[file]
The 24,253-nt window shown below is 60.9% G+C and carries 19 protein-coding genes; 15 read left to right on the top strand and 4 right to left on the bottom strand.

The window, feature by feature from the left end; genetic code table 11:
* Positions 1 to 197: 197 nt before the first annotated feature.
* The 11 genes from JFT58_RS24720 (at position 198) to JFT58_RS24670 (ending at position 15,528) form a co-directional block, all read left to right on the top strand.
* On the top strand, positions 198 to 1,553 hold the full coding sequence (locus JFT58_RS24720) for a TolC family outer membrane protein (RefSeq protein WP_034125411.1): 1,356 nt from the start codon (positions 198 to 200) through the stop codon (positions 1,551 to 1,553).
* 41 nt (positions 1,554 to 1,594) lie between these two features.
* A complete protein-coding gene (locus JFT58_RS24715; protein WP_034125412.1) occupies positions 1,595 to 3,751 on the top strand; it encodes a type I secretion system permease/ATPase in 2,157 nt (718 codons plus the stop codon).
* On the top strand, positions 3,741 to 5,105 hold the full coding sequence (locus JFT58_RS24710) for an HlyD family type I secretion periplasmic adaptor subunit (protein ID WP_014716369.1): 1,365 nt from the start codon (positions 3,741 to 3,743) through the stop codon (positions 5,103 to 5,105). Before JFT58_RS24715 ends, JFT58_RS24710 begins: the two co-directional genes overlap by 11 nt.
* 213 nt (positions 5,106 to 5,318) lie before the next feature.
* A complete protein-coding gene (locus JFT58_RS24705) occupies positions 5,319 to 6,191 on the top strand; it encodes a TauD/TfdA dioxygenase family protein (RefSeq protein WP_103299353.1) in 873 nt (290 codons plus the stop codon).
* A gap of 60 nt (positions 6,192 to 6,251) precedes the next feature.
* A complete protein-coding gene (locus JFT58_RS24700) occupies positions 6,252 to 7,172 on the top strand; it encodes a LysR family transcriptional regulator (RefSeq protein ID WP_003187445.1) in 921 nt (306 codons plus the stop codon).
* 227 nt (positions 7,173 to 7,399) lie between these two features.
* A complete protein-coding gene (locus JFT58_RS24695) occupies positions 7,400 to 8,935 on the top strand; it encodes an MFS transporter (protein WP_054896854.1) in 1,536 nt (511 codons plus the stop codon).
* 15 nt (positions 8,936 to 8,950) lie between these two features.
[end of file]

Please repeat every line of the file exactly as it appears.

The 24,253-nt window shown below is 60.9% G+C and carries 19 protein-coding genes; 15 read left to right on the top strand and 4 right to left on the bottom strand.

The window, feature by feature from the left end; genetic code table 11:
* Positions 1 to 197: 197 nt before the first annotated feature.
* The 11 genes from JFT58_RS24720 (at position 198) to JFT58_RS24670 (ending at position 15,528) form a co-directional block, all read left to right on the top strand.
* On the top strand, positions 198 to 1,553 hold the full coding sequence (locus JFT58_RS24720) for a TolC family outer membrane protein (RefSeq protein WP_034125411.1): 1,356 nt from the start codon (positions 198 to 200) through the stop codon (positions 1,551 to 1,553).
* 41 nt (positions 1,554 to 1,594) lie between these two features.
* A complete protein-coding gene (locus JFT58_RS24715; protein WP_034125412.1) occupies positions 1,595 to 3,751 on the top strand; it encodes a type I secretion system permease/ATPase in 2,157 nt (718 codons plus the stop codon).
* On the top strand, positions 3,741 to 5,105 hold the full coding sequence (locus JFT58_RS24710) for an HlyD family type I secretion periplasmic adaptor subunit (protein ID WP_014716369.1): 1,365 nt from the start codon (positions 3,741 to 3,743) through the stop codon (positions 5,103 to 5,105). Before JFT58_RS24715 ends, JFT58_RS24710 begins: the two co-directional genes overlap by 11 nt.
* 213 nt (positions 5,106 to 5,318) lie before the next feature.
* A complete protein-coding gene (locus JFT58_RS24705) occupies positions 5,319 to 6,191 on the top strand; it encodes a TauD/TfdA dioxygenase family protein (RefSeq protein WP_103299353.1) in 873 nt (290 codons plus the stop codon).
* A gap of 60 nt (positions 6,192 to 6,251) precedes the next feature.
* A complete protein-coding gene (locus JFT58_RS24700) occupies positions 6,252 to 7,172 on the top strand; it encodes a LysR family transcriptional regulator (RefSeq protein ID WP_003187445.1) in 921 nt (306 codons plus the stop codon).
* 227 nt (positions 7,173 to 7,399) lie between these two features.
* A complete protein-coding gene (locus JFT58_RS24695) occupies positions 7,400 to 8,935 on the top strand; it encodes an MFS transporter (protein WP_054896854.1) in 1,536 nt (511 codons plus the stop codon).
* 15 nt (positions 8,936 to 8,950) lie between these two features.